In this painting, titled “Struggle,” Mr. Campos focuses on the things that are so common and obvious that we don’t always see them. On the right side he depicts a group of students on top of a column; Mr. Campos says that he modeled the column on the one that appears on social security cards. The combination of students and column points to undocumented immigrants’ struggle to go to college without a social security number. Beneath and across from the students are images of immigrant laborers—farmworkers and construction workers—who contribute to this country through their work. Growing up in Mexico, Mr. Campos often heard stories from immigrants now living in the United States about the good times they were having and the many opportunities they encountered; these stories, however, never spoke of the hardships they faced.
The central image in this painting features a crying Statue of Liberty. With rays extending well beyond the central medallion, however, Mr. Campos seems to depict the Virgin of Guadalupe through the Statue of Liberty. Moreover, in the bottom center of the piece stands a winged-man struggling to support the U.S. flag and the Statue of Liberty with his outstretched arms. Through this figure, Mr. Campos invokes the presence of an angel that is often found in depictions of the Virgin of Guadalupe. Mr. Campos asserts that no one really pays attention to the angel who is holding up the Virgin in other paintings. In like manner, he argues, no one really notices the farm laborers and construction workers who are supporting the U.S. economy.
A painting of monarch butterflies flying towards the Statue of Liberty.
This painting depicts monarch butterflies flying towards the Statue of Liberty. Monarchs hold a special importance to Mr. Campos, because their annual migration takes them from the United States to Mexico (and specifically to Michoacán, his home state), and then back to the U.S. This migration, of course, calls to mind Mr. Campos’s own immigration journey. It also brings him back to his childhood, when he remembers seeing so many butterflies on trees that entire branches would fall off under their weight. The bird of paradise flower is also important, in that it symbolizes Mexico, and more specifically evokes the ties that Mr. Campos feels to his homeland. Additionally, with the bird of paradise flower and the Statue of Liberty, Mr. Campos seems to represent a transition from beauty and paradise to a land of industry and promises of work.
“Realidad Nortena” by Cornelio Campos .
This was the first painting Mr. Campos completed after almost ten years away from art. During his period, he worked as a farm laborer, and did not have any free time to create art. Mr. Campos says that he expressed all the emotions that had been bottled up during those years in this painting; consequently, he recalls, this painting was very healing for him. The most apparent feature of this painting is the split-image dividing Mexico from the U.S. The central medallion portrays a split figure with a brown-skinned Virgin of Guadalupe on the left and a light-skinned Statue of Liberty on the right. Likewise, toward the bottom of the central medallion a bird of paradise flower is split and contrasted with a dogwood flower. Finally, the stark Mexican desert with a traveling immigrant on the left contrasts with a seemingly lush field of crops and workers on the right. These differences are all bridged by the wings of a monarch butterfly.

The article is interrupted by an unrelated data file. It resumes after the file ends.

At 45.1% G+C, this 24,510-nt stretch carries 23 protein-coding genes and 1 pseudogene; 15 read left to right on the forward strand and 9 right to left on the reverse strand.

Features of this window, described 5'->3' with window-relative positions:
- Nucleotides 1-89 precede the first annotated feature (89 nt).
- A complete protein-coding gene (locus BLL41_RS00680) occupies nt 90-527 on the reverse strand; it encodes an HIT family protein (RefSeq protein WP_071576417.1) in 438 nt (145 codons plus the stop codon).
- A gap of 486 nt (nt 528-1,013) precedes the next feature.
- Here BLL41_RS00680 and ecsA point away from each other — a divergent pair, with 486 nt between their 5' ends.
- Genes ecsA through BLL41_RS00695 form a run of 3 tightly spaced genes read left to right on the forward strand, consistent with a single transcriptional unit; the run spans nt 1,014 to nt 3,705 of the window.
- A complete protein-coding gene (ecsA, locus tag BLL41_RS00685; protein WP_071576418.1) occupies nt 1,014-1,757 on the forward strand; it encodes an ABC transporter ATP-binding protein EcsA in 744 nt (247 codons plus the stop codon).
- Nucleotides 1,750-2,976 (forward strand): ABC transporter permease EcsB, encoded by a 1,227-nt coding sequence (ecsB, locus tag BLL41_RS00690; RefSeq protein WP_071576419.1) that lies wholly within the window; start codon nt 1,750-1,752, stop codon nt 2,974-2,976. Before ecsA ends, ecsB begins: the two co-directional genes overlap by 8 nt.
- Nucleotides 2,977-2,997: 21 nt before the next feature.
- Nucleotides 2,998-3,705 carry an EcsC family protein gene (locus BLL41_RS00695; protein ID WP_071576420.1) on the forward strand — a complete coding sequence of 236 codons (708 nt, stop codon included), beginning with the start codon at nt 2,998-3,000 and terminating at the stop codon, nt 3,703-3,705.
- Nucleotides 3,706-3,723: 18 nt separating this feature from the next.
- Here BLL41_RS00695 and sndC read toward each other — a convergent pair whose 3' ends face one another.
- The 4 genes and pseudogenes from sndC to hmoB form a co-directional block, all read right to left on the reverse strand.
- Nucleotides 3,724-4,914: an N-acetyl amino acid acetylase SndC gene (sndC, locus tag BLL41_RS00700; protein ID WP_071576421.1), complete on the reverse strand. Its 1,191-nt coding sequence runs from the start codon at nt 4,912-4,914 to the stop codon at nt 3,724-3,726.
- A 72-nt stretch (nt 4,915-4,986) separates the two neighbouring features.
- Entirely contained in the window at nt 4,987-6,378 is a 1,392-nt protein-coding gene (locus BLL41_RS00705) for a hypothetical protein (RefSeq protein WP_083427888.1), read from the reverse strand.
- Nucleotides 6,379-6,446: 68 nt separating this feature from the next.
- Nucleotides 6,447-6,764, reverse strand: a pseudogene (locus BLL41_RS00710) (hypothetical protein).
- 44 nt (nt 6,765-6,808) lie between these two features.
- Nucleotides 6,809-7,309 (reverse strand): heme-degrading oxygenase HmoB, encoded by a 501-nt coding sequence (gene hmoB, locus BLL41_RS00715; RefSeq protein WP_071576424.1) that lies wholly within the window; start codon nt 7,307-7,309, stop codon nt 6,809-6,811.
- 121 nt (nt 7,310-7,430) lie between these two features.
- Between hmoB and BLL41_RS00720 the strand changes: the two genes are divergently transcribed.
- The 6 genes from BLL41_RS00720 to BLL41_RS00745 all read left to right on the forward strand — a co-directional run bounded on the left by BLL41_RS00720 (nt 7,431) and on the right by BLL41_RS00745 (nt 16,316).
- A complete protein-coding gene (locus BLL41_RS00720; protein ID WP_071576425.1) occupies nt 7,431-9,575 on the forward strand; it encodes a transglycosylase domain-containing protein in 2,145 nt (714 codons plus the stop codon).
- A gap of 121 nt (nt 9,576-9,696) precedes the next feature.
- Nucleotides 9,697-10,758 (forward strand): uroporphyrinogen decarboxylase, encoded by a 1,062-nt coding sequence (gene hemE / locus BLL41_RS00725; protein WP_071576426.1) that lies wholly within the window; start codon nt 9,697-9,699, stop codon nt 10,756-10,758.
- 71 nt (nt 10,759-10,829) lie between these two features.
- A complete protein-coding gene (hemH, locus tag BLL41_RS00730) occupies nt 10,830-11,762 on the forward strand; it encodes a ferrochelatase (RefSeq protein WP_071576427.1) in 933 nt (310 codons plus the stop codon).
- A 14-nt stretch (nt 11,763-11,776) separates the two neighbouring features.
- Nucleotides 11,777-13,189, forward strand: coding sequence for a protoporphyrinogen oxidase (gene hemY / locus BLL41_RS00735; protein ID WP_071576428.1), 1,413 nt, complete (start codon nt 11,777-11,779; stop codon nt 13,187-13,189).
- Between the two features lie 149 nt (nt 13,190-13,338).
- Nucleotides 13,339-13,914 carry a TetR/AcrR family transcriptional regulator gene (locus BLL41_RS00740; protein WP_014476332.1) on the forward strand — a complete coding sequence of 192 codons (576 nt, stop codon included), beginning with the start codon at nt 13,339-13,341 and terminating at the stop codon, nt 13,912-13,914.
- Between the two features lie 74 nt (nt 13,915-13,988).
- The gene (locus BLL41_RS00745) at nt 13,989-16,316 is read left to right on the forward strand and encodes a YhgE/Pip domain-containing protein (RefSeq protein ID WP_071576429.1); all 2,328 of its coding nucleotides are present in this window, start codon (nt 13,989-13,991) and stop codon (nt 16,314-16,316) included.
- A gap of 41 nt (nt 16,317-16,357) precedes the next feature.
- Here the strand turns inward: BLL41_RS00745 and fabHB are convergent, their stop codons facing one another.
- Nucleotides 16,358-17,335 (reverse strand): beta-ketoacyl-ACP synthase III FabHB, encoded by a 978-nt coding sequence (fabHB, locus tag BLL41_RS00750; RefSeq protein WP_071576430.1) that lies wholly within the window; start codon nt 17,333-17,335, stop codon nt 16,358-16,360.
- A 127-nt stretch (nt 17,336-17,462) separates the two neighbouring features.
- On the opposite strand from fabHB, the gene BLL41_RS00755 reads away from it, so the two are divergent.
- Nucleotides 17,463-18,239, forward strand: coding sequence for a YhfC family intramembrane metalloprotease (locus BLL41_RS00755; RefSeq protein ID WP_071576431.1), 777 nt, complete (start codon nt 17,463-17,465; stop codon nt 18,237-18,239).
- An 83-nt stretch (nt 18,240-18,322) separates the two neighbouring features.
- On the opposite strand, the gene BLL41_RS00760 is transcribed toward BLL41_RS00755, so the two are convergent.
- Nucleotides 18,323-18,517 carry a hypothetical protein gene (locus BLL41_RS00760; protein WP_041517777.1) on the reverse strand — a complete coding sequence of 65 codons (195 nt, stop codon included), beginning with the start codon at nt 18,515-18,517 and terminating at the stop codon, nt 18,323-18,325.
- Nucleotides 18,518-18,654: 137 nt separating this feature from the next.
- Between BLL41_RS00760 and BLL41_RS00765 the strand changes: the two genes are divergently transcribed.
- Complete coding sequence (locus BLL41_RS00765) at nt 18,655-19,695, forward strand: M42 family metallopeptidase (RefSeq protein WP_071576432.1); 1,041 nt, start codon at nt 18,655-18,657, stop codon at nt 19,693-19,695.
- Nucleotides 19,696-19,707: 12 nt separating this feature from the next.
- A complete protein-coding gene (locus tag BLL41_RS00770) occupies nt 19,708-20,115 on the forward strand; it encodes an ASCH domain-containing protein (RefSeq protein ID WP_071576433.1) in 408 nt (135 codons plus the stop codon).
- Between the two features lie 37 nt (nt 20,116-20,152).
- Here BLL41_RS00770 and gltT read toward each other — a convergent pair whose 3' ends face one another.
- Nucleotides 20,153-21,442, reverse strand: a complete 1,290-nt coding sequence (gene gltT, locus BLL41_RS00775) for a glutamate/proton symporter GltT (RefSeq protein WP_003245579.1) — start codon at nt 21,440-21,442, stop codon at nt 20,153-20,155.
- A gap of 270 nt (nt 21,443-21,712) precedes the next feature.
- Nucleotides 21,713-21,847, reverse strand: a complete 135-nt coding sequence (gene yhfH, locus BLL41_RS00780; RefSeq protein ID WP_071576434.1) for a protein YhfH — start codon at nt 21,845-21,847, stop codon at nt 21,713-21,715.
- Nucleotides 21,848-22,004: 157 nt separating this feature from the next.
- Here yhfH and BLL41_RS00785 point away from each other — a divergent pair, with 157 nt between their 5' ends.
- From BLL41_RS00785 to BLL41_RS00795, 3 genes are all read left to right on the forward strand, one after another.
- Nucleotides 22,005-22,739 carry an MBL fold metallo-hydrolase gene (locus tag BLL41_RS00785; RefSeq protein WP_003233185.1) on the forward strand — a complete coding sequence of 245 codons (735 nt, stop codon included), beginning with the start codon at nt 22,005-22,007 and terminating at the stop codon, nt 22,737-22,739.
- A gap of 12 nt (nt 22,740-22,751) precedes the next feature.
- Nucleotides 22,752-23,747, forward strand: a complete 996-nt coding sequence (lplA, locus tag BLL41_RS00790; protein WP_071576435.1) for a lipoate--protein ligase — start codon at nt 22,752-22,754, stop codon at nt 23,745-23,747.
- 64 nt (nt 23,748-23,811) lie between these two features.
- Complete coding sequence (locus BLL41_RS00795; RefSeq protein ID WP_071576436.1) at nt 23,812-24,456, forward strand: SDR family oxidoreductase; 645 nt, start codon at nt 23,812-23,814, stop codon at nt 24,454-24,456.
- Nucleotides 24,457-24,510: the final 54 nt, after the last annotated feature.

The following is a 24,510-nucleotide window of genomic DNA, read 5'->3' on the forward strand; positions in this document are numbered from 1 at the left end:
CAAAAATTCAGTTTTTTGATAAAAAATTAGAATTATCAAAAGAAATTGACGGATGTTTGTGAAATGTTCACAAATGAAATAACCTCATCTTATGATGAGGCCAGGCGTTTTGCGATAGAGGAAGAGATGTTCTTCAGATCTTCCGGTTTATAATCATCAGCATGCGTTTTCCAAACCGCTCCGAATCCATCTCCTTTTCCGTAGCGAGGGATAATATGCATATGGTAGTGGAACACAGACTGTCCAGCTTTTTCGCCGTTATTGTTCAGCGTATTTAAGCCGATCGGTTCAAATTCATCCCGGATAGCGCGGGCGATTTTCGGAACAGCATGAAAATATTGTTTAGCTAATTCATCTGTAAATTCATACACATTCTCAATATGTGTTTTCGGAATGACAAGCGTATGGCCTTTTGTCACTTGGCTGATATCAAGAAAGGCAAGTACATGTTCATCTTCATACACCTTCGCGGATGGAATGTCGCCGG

This painting, now displayed in the Campus Y at the University of North Carolina at Chapel Hill, has been a particular source of controversy for Mr. Campos. When it first went on the walls at the Campus Y, a local newspaper ran an article about the exhibit, and mentioned the painting. Later, ALIPAC, a conservative anti-immigration PAC, published a response that criticized Mr. Campos and his work, highlighting the fact that this featured artist had crossed into this country illegally. According to Mr. Campos, the PAC tried to portray him as a poor immigrant who was attempting to garner sympathy. This attack initially saddened Mr. Campos, but after a few days he realized that his contribution as a lone individual had prompted a conversation in a national organization. This experience taught Mr. Campos the power of art, and helped him to realize the capacity he had to affect others’ lives.